Do You Have Contingency Plans for Ransom-Based Hacking?

Posted: November 19th 2020

City Workers

As IoT installations expand, so too do opportunities for unscrupulous actors to breach the systems of any company that relies on frequently updated data and requires a high level of reliable uptime. While motives for hacking are varied, one increasingly worrisome trend is a form of cyber espionage known as ransomware. Ransomware is a form of hacking that uses software to lock operators out of their computers or otherwise obscure data until a ransom has been paid - generally in cryptocurrency such as Bitcoin.

Ransomware has become a lucrative from of hacking, earning hackers anywhere from 25 to 50 million per year, according to the FBI. Major targets so far have included hospitals, casinos, and hotels, and it is beginning to overtake credit card theft as a large source of income for cybercriminals.

But even industrial control systems and critical infrastructure may be at risk, due to industry demands for reliability and the need for real-time data. Unplanned downtime can result in huge losses, or even pose dangers to worker safety.

While most ransomware currently being circulated cannot infect SCADA or HMI systems directly, it has the potential to shut down Windows computers the software runs on. For example, operators at a water treatment plant may lose the ability to see and interact with their data because the computer hosting the software has been locked down with ransomware. It may not shut the system down, but it may become impossible to control the process due to lack of access. In some industries, such as nuclear energy, an infection of ransomware is enough to send a plant into an automated shutdown.

Have a Backup Plan (Literally and Figuratively)

The best way to avoid ransomware is to practice good cybersecurity habits and enforce them. This means gaps and firewalls between control and IT networks, good company policy that prevents operators from clicking suspect links or visiting dangerous websites on company machines. It means protecting the system from personal mobile devices, and ensuring that patches and software updates are installed regularly.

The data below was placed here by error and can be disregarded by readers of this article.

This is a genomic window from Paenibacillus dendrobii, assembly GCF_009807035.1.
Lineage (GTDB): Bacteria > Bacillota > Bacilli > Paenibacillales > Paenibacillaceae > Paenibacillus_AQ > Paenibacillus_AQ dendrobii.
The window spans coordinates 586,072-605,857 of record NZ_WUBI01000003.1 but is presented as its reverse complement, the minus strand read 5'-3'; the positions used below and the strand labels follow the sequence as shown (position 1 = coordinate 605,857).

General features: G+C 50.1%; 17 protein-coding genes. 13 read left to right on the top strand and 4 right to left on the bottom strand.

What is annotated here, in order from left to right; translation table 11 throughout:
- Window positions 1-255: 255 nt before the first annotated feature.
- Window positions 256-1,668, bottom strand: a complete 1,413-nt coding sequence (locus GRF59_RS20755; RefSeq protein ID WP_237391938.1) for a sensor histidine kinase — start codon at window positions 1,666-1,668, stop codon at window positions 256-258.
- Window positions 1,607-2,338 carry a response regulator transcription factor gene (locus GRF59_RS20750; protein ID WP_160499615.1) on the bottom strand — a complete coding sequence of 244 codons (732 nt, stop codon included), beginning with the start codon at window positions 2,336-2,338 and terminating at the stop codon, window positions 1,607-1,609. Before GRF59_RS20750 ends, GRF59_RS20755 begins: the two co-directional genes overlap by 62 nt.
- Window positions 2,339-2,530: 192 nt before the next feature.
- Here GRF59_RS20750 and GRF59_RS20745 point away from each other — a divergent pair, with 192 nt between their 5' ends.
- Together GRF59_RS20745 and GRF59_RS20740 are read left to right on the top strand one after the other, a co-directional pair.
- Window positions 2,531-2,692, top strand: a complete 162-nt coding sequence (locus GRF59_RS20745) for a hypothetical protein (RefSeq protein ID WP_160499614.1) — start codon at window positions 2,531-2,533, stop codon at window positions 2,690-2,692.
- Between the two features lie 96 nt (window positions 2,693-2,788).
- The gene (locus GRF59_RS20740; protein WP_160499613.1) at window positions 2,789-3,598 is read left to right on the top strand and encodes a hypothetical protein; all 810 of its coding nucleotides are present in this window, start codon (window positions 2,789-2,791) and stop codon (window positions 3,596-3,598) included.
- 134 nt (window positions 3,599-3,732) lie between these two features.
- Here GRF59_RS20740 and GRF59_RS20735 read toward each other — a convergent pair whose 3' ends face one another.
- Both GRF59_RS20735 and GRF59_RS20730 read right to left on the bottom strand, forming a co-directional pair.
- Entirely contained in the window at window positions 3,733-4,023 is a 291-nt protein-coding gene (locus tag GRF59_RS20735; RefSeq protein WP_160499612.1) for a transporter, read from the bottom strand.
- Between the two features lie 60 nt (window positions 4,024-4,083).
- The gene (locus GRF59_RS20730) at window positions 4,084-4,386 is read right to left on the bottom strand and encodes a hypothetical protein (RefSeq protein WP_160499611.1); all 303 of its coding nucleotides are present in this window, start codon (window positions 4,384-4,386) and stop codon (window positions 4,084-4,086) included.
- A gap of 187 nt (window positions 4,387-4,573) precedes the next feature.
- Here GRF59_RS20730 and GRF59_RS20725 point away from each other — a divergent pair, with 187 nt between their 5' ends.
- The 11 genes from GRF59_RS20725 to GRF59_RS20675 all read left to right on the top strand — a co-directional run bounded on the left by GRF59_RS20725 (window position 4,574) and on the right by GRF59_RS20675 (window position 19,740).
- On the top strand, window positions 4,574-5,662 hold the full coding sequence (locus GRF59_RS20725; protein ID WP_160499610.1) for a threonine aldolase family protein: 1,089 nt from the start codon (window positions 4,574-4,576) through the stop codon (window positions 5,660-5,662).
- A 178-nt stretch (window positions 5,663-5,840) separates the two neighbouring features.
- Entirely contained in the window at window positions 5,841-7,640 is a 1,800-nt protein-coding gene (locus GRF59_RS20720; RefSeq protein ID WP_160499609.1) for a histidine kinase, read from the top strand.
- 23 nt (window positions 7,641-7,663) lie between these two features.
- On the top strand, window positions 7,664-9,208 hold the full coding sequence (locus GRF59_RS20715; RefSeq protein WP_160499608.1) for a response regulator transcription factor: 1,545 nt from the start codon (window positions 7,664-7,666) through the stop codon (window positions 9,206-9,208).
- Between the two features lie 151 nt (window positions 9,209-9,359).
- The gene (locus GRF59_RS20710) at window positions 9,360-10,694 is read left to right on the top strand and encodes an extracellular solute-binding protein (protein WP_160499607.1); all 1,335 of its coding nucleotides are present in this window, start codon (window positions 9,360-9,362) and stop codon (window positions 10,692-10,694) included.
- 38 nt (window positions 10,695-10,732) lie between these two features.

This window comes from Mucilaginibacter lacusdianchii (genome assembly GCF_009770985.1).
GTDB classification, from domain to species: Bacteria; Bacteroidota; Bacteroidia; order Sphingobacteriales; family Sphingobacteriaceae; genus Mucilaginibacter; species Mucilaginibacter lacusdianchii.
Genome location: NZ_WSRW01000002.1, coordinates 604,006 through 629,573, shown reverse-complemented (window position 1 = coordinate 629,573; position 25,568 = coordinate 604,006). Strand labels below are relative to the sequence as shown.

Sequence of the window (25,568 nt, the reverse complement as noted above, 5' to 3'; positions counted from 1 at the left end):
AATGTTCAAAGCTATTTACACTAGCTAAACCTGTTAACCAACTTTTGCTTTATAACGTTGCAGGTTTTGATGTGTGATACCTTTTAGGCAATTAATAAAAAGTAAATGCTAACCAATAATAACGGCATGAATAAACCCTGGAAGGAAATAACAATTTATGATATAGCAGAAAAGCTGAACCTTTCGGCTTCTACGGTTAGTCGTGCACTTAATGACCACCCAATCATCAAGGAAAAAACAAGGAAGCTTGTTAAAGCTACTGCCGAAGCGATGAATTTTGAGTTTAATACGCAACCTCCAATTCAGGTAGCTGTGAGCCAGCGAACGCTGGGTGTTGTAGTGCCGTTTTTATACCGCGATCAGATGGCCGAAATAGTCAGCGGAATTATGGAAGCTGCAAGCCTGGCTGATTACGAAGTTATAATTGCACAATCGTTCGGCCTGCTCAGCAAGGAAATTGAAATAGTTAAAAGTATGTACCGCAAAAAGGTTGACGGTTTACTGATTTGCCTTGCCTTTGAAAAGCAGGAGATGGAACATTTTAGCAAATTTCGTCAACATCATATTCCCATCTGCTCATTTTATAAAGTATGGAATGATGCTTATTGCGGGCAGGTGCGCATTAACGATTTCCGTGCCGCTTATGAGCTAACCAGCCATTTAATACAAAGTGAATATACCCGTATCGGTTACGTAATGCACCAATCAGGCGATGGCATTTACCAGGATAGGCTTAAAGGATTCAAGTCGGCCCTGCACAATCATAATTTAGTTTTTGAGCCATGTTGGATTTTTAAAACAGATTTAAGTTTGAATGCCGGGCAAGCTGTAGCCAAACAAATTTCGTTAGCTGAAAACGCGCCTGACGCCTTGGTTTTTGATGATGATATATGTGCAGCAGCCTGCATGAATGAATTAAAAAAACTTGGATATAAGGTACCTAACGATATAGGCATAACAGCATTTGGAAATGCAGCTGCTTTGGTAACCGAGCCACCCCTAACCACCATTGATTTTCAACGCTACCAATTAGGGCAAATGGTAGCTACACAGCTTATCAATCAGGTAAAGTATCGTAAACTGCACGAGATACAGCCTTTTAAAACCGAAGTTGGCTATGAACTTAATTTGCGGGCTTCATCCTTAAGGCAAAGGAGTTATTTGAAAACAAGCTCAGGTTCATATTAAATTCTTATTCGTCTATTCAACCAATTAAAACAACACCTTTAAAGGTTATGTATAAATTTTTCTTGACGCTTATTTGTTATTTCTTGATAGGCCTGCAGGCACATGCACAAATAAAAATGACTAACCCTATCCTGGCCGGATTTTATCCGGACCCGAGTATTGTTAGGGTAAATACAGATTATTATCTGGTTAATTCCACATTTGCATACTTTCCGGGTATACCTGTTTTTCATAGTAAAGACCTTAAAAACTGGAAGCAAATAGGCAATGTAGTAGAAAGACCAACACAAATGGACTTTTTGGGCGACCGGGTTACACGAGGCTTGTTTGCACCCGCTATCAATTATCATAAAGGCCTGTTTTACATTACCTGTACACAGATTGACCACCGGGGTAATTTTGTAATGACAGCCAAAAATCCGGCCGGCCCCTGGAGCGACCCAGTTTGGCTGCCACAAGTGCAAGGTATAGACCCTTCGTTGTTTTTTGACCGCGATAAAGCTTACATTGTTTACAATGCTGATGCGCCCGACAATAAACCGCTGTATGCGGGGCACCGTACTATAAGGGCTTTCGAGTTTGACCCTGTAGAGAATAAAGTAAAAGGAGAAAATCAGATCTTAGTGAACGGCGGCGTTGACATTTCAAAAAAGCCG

However, in the event that you are breached with ransomware, frequent backups may help provide a contingency plan. Backups that can be uploaded automatically to the cloud will help prevent ransomware from infecting local shared network drives. Any hard drives or computers used for backups should be connected only when backing up information and then disconnected when it is complete. Multiple forms of backups will help ensure that reports, records, recipes, and other process data are available in the event that operators are locked out of the system.

AVEVA Edge offers multiple ways to ensure you can still access your process with thin clients. The Secure Viewer Thin Client might prove a good solution for safely accessing your SCADA or HMI on a ‘clean’ machine. Using the Studio Mobile Access client would also allow operators to access machines via web browsers that support HTML5.

If an infection occurs, it’s also important to have protocols in place that will allow you to disconnect infected computers to prevent the infection from spreading to the entire network.

Looking for an industrial software vendor that puts security first? Learn more about AVEVA Edge


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